Jan. 14, 2014
Flotek Industries, Inc.
("Flotek" or the "Company') (NYSE: FTK) today announced preliminary revenue and gross margin results for Fourth Quarter, 2013 and discussed the current status of the
While the Company is still completing final year-end accounting processes, Flotek believes that revenues for the three-months ended
December 31, 2013
. Enterprise-wide gross margins should be approximately 39%. Margins in the Energy Chemical Technologies segment continued to be strong; as expected, margins in the Drilling Technologies segment were seasonally lower due to holidays and basin-specific, weather-related activity moderation.
"For the first time in Flotek's history, revenue in the fourth quarter of 2013 should exceed
, a key milestone for our firm," said
, Flotek's Chairman, President and Chief Executive Officer. "Even with the impact of a slow start in
, an unusual November cold snap in
and Christmas holidays, Flotek's team was focused and delivered our best sales quarter to date, an accomplishment that shows the commitment of my colleagues. And, with margins remaining strong – especially in our Energy Chemical Technologies segment – Flotek exits 2013 with momentum to begin 2014, a year we believe will continue our journey in making a difference for our clients with cutting edge energy technologies."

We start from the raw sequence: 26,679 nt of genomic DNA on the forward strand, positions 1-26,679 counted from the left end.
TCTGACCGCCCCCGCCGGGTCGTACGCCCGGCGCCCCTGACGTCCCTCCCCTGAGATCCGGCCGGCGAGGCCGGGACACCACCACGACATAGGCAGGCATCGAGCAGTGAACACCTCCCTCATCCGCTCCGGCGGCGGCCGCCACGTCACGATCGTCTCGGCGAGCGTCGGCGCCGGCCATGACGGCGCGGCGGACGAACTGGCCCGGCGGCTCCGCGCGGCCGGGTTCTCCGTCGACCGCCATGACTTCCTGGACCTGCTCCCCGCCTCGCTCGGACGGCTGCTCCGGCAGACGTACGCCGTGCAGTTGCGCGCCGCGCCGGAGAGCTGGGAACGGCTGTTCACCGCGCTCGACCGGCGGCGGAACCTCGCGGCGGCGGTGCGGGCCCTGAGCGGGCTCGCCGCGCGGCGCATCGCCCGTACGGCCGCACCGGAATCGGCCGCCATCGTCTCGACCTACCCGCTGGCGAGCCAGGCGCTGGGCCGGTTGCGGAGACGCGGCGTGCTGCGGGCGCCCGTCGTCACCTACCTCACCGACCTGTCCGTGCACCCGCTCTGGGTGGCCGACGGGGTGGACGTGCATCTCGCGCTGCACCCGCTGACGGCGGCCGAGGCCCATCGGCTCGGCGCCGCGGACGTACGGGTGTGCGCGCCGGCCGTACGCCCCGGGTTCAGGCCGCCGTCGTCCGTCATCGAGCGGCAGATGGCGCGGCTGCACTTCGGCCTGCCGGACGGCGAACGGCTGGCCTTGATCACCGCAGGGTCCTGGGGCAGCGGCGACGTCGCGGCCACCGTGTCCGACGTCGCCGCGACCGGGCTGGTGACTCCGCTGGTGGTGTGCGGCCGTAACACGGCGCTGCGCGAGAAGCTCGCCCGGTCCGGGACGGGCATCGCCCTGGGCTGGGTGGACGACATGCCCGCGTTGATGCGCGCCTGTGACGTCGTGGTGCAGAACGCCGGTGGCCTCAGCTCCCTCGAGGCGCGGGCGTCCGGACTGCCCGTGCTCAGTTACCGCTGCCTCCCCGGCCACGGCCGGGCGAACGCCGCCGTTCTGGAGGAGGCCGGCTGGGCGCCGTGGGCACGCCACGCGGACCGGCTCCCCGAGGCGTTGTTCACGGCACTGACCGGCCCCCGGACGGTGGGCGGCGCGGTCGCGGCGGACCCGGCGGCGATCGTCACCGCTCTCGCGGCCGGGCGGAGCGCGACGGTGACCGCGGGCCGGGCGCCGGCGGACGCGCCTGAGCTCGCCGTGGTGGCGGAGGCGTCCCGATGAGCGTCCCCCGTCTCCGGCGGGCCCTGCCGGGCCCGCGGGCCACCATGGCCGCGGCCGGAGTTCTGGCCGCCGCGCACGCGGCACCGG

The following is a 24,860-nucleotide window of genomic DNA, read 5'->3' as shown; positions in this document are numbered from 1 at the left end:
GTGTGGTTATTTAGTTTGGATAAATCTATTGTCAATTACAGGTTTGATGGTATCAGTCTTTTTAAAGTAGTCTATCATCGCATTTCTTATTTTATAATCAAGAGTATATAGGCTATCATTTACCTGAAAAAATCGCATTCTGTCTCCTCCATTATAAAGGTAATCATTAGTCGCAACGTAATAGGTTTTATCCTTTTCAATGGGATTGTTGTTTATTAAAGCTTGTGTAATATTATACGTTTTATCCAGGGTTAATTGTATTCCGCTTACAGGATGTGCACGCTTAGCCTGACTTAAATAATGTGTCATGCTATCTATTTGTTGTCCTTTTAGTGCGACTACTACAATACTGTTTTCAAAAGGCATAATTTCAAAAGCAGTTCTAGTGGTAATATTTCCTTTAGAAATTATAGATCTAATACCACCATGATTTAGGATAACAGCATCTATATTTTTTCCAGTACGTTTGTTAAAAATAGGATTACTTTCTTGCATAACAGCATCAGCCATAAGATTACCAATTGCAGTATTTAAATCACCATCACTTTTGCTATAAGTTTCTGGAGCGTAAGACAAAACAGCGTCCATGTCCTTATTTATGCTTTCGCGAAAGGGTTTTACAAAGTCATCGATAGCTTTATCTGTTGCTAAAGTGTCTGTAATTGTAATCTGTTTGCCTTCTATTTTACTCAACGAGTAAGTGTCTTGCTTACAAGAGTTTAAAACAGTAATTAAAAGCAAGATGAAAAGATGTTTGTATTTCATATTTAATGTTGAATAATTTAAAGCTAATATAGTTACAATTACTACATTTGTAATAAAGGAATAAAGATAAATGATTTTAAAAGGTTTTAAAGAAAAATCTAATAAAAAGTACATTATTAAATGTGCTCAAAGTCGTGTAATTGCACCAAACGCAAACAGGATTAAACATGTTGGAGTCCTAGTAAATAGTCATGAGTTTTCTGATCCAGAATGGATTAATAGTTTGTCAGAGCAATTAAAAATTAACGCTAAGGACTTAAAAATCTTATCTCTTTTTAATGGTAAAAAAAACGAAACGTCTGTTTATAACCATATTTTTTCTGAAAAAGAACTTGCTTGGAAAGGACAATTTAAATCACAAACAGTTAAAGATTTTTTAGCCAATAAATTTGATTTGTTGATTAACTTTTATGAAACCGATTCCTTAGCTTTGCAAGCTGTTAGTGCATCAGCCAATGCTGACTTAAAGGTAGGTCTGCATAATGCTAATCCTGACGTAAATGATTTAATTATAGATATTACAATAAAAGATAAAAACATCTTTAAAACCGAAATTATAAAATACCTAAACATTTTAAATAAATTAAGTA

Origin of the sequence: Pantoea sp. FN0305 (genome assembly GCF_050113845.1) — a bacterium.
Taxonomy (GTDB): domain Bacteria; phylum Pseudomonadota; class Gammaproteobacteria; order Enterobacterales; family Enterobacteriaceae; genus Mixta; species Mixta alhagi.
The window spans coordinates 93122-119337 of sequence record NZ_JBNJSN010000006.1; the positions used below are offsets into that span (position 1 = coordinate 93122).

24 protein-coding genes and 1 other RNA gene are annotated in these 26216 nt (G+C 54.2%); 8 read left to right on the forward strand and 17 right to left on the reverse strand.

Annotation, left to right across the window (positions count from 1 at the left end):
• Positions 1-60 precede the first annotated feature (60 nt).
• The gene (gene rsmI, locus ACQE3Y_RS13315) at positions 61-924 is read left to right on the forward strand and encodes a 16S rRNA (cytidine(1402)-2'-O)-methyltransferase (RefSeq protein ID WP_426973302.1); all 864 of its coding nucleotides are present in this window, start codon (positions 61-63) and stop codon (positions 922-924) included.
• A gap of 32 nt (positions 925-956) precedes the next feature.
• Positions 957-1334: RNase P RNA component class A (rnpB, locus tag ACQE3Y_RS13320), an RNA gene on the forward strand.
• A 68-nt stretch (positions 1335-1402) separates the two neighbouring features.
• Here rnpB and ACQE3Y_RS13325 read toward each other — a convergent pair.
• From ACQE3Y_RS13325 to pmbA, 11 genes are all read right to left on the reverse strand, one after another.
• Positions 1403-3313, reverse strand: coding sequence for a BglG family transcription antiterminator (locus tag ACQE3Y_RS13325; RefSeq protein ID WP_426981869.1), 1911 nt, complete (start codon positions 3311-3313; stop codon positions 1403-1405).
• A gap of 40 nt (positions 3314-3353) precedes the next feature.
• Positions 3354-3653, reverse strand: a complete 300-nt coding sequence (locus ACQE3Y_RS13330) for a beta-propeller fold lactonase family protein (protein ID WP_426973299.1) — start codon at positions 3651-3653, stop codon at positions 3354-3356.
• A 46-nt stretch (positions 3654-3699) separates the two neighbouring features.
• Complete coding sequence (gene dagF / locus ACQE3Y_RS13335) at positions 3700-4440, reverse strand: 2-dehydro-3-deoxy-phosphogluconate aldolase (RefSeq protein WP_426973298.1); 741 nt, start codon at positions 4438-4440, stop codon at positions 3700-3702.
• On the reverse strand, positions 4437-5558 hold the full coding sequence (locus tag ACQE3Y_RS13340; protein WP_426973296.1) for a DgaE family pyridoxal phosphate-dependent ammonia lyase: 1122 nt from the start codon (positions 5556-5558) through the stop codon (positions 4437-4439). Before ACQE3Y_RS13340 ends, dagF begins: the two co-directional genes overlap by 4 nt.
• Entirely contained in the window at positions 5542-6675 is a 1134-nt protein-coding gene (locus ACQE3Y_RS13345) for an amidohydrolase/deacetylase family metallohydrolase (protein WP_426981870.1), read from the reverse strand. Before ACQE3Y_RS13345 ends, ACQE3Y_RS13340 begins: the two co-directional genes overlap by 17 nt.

Flotek plans to file its annual report on Form 10-K with the Securities and Exchange Commission in late February, the exact date expected to be announced in late January.
Citrus Market Update
In recent weeks a plethora of news reports have reported on challenges facing the
citrus industry including the recent winter weather, causing colder-than-normal temperatures in central and southern
as well as potential damage from Citrus Greening.
"The recent 'polar vortex' that resulted in frigid temperatures into the deep South had no material impact on the
orange crop or our business," said
, Flotek's Executive Vice President and President of the Company's Florida Chemical subsidiary. "For the crop to be impacted, temperatures need to drop below 28 degrees (Fahrenheit) and hold at those levels for a minimum of four hours. We didn't get close to those levels."
"Even when citrus groves are impacted by freezing temperatures, damaged fruit can still be processed, yielding less juice but still providing oil to meet Florida Chemical's supply needs," added Snively.